Prague, July 13 (CTK) – Students of programming at a vocational school in Prague have completed a computer 3D model of Auschwitz (Oswiecim), the wartime Nazi extermination camp, including scenes from the camp life and some premises that are unaccessible to the public, the daily Mlada fronta Dnes (MfD) reported.

About 30 third- and four-graders have been working on the model for one year now.

The otherwise unaccessible places the model offers include the camp’s number 10 building where doctor Carl Clauberg performed sterilisation tests on 400 women, and Bloc 2, a former inmates’ dormitory where a part of the original equipment has been preserved.

The project also shows a reconstruction of Crematory II that the Nazis destroyed before leaving the camp in January 1945, the daily writes.

“We based its model on documents and pictures made by the inmates. We created replicas of the cremators and gas chambers… The model also includes an autopsy room used by [infamous Nazi doctor] Josef Mengele,” the school head teacher Radko Sablik said.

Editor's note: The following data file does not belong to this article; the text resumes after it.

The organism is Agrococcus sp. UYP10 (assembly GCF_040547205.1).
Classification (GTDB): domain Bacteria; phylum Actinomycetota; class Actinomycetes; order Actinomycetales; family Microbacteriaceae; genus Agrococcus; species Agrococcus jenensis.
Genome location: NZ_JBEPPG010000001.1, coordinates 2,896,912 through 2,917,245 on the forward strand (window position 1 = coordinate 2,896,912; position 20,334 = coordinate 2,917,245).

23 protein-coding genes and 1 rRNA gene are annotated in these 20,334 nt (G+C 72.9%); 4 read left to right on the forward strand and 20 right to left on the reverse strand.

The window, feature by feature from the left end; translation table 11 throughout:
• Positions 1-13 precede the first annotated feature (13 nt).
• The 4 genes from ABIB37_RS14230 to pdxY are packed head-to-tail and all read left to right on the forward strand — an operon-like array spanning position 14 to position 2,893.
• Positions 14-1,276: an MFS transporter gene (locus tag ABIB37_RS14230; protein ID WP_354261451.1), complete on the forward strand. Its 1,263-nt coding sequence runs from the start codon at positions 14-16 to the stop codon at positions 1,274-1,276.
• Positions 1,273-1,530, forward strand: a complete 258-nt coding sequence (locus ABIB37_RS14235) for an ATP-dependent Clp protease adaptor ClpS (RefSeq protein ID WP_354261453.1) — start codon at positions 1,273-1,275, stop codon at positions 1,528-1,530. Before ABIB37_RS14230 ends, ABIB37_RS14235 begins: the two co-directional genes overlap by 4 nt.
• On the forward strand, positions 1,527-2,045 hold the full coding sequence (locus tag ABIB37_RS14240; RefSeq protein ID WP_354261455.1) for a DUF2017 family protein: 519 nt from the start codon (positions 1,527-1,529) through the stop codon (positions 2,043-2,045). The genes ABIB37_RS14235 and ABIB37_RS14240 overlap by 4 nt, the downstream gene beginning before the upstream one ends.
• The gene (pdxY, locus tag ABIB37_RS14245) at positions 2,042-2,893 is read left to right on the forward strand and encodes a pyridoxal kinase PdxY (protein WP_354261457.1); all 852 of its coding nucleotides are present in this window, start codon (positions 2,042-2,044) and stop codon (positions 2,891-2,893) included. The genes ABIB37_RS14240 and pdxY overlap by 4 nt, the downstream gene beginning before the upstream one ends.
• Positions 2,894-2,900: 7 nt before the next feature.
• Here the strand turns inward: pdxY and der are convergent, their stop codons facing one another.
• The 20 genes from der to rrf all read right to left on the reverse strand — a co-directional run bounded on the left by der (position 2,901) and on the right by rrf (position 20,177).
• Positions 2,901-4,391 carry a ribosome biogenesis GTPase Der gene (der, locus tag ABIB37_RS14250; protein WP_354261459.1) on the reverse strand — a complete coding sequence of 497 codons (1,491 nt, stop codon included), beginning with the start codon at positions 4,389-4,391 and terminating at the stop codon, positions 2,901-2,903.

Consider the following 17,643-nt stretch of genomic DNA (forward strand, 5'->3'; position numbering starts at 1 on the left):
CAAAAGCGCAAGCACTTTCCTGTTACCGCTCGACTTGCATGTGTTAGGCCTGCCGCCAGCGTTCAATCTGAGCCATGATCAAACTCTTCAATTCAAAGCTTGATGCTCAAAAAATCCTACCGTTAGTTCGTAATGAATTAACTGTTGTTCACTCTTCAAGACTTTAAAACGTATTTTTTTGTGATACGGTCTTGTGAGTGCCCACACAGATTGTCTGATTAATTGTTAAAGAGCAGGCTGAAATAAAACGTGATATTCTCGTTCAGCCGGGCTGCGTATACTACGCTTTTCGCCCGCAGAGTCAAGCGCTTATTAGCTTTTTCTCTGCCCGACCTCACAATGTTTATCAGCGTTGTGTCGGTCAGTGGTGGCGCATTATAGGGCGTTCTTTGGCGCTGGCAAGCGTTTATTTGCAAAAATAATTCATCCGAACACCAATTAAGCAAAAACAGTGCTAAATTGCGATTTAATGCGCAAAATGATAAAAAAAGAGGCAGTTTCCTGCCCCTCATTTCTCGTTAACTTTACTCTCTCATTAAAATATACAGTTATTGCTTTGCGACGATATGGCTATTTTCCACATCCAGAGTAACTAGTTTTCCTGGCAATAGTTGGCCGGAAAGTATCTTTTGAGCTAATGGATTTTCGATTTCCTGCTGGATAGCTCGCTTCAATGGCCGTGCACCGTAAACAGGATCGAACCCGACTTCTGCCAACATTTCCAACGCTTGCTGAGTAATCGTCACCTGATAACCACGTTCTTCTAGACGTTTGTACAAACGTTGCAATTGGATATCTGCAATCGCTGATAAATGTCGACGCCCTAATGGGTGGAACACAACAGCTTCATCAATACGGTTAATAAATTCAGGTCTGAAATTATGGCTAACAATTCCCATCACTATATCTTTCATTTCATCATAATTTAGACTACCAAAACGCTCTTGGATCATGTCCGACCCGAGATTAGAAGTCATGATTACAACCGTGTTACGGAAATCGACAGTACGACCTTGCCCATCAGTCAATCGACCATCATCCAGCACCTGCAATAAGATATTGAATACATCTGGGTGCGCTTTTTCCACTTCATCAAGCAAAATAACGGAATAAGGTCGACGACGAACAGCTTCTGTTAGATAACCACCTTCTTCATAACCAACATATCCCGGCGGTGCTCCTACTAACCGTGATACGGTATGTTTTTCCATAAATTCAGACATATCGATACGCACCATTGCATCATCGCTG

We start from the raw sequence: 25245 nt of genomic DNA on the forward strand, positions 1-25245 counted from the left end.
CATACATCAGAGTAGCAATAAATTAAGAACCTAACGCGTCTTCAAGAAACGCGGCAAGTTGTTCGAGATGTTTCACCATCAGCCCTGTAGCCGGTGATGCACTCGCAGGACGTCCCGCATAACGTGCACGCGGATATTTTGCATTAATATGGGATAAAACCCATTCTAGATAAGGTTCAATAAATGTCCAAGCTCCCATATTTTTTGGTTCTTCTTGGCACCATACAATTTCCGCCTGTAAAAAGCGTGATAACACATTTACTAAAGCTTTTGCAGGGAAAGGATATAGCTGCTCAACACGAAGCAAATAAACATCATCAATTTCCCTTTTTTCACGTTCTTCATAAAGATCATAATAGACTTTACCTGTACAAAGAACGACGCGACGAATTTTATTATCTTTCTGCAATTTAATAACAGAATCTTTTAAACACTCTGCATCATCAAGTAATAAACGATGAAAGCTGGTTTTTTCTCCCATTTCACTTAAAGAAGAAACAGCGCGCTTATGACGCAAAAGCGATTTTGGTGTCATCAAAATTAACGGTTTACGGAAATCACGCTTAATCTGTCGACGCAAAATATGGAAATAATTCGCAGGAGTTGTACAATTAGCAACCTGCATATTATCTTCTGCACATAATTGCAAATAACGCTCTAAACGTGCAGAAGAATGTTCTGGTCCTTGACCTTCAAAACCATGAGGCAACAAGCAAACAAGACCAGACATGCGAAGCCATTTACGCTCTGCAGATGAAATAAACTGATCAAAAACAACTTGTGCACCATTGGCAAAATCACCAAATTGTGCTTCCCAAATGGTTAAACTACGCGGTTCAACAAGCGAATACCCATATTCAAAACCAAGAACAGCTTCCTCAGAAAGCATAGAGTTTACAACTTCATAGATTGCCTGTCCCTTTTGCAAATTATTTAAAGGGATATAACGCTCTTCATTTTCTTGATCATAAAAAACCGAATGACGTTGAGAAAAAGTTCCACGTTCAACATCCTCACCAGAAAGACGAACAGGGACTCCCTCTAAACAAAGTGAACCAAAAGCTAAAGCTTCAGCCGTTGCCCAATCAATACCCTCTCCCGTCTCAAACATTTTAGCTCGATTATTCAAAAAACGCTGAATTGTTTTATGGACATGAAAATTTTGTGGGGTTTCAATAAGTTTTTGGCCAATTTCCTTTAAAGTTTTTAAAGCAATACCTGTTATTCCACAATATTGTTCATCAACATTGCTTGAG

The crematory that visitors can see in the Polish museum now is smaller, but still the Germans killed about 10,000 people there.

A total of up to 1.3 million inmates died in Auschwitz.

The 3D model shows a number of details, pieces of technical equipment, designs and scenes from various parts of the camp which the students created based on preserved pictures by former prisoners, using the programme that was also used by the animators of Shrek, a popular Hollywood film.

The author of many of the pictures was David Olere, a painter by profession, who spoke more languages and the Nazis used him as an interpreter in the Auschwitz II (Birkenau) crematory.

The students also carefully made models of the train carriages in which prisoners arrived in the camp, of a Mercedes car used by the Nazi wardens, and created painful scenes from the selection of prisoners and from the crematory.

“The students were aware of this part of history, but a visit to Oswiecim strongly affected them,” Sablik said.

The models of the Auschwitz I and Auschwitz II camps are noteworthy for carefully following reality.

“We cooperated with the museum in Oswiecim where we gained some material. We went there and our students toured the [former camp] buildings, photographed and made laser measurements,” Sablik said.

One of the project’s goals is to serve as a warning to some debaters on social networks.

“We wanted to tell people: watch out, something like that may repeat if we failed to learn a lesson from the past,” Sablik is quoted as saying.

The project has its website which also offers texts about the camp’s history and short documentary film made by the students, the daily writes.